Talmud Meant Isolationism


The first thing they did was forget that God had instructed us to bring the Torah to the world and in so doing be a light unto the world (Or Haoylum).  Instead they commanded, "Build a fence to the Torah."  Because paganism was widespread throughout the Roman Empire with visible symbols and images of gods, everywhere one looked in the city and country, the rabbis adopted a policy of seclusion rather than take up the challenge of ‘Or Haoylum’.   Surrounded by these manifestations of paganism, the rabbis felt Judaism was in danger of contamination and by developing Talmudic law they felt they had forged a mighty fence to protect the religious purity of Jewish life.  In so doing, Talmudic law declared all idolatry, its symbols, and their sites where they were located and all activities associated with it, out of bounds for a Jew. Even the broken wood or metal that had ever been part of an idol was forbidden. A grove where an idol was situated was not to be entered.  The wine employed in idolatrous offerings was not to be used. Even a drop of it falling into another liquid would render it unfit for normal consumption.  This led to the discouragement of painting and sculpture in classic Judaism as the Rabbis felt this would avoid any possibility of a Jew painting something pagan even by accident.  In their efforts to isolate the Jewish community they instead suppressed and practically destroyed any artistic development in the Jewish culture.  What the Rabbis considered a great victory through Talmudic law was in reality the policy isolationism which led to rampant anti-Semitism.  As they celebrated their victory over being absorbed into the foreign cultures, made only possible as they will tell you through the Talmud they fail to give recognition to the facts.  It was not the Talmud that preserved the Jewish people, because if that was true then there would be no Felashim in Ethiopia, or Samaritans in Samaria, or Karaites throughout the Black Sea regions and Egypt, or the Bene Israel in India, or for that fact the Chinese Jews of Kaifeng.  All of us communities that had no Talmud but survived solely on strength of will and our belief in God’s word alone as expressed in the Torah.   What did this fence built by the Talmud achieve in accomplishing?  It achieved a reaction on those that could not understand its reasoning and in response the world decided that if these Jews wished to be isolated then they would help them with their desire by locking them away in ghettos and treating them like pariahs.  That which is unknown to the majority population is feared and detested.  Historically that has always been the case and these rabbis lacked the foresight to understand human nature, blaming the persecutions on the evil of other societies but failing to appreciate that it would not have happened had they had enough confidence that the people could still preserve their faith while intermingling with outside populations.  Unlike the Karaite populations which had enough confidence in their religious beliefs to freely move through Turkish, Russian, Polish, Lithuanian and Egyptian societies without the fear of abandoning the Torah, the Rabbanites did not consider their own followers to be strong enough to resist the attraction of the outside world.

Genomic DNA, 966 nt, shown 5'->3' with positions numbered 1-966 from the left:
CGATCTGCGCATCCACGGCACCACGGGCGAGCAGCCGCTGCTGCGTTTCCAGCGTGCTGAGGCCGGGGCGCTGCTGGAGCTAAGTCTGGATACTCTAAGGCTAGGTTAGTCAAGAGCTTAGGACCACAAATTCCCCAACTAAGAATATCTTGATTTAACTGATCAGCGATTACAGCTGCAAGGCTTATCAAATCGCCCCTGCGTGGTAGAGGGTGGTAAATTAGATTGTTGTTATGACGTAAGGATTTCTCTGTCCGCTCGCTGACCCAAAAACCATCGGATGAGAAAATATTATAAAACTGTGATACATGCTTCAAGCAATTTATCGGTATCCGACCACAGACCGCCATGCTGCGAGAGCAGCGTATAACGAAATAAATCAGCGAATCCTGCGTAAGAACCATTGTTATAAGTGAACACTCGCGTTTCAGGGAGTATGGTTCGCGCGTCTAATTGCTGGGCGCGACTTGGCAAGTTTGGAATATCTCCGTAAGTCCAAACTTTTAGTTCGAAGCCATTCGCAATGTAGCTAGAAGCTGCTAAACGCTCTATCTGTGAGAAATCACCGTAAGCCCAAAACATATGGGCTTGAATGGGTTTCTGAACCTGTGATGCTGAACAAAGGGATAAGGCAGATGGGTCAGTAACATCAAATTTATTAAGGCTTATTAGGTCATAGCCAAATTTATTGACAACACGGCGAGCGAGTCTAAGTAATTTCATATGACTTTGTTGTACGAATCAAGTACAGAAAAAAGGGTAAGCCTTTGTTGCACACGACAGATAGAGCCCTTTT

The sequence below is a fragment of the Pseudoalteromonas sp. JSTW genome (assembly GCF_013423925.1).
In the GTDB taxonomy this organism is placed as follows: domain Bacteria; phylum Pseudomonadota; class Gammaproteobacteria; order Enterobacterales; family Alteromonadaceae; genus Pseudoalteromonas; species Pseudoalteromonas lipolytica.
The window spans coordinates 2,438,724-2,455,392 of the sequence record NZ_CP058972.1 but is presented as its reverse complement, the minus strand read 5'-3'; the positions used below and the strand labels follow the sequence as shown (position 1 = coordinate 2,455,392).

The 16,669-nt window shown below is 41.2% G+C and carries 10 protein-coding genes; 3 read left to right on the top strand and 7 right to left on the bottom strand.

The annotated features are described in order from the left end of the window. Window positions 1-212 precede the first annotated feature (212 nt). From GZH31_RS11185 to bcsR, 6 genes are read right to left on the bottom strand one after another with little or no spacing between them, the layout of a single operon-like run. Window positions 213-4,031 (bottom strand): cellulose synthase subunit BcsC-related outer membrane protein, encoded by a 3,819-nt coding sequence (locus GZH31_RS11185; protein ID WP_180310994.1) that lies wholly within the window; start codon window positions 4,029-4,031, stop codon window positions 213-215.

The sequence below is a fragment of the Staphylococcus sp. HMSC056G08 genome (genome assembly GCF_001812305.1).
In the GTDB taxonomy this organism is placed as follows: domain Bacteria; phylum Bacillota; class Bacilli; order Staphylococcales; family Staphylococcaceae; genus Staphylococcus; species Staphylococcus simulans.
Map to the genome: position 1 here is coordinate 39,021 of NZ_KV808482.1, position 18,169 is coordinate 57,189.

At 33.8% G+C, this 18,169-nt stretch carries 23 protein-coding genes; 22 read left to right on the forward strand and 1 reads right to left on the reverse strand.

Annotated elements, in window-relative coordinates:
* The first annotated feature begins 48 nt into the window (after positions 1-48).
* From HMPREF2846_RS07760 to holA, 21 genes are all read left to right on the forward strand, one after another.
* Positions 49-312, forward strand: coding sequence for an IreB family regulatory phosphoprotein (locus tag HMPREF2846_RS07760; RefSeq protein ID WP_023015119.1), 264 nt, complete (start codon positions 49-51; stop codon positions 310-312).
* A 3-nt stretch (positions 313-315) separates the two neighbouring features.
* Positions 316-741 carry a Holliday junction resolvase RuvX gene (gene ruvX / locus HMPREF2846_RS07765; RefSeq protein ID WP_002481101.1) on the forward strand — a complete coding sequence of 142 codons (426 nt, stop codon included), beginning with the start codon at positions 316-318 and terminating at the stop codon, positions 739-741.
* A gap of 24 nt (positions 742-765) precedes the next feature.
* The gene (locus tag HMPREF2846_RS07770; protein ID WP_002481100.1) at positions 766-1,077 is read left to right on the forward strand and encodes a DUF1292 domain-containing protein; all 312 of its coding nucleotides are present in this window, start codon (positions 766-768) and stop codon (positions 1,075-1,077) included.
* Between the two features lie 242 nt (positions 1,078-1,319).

Thank God For Women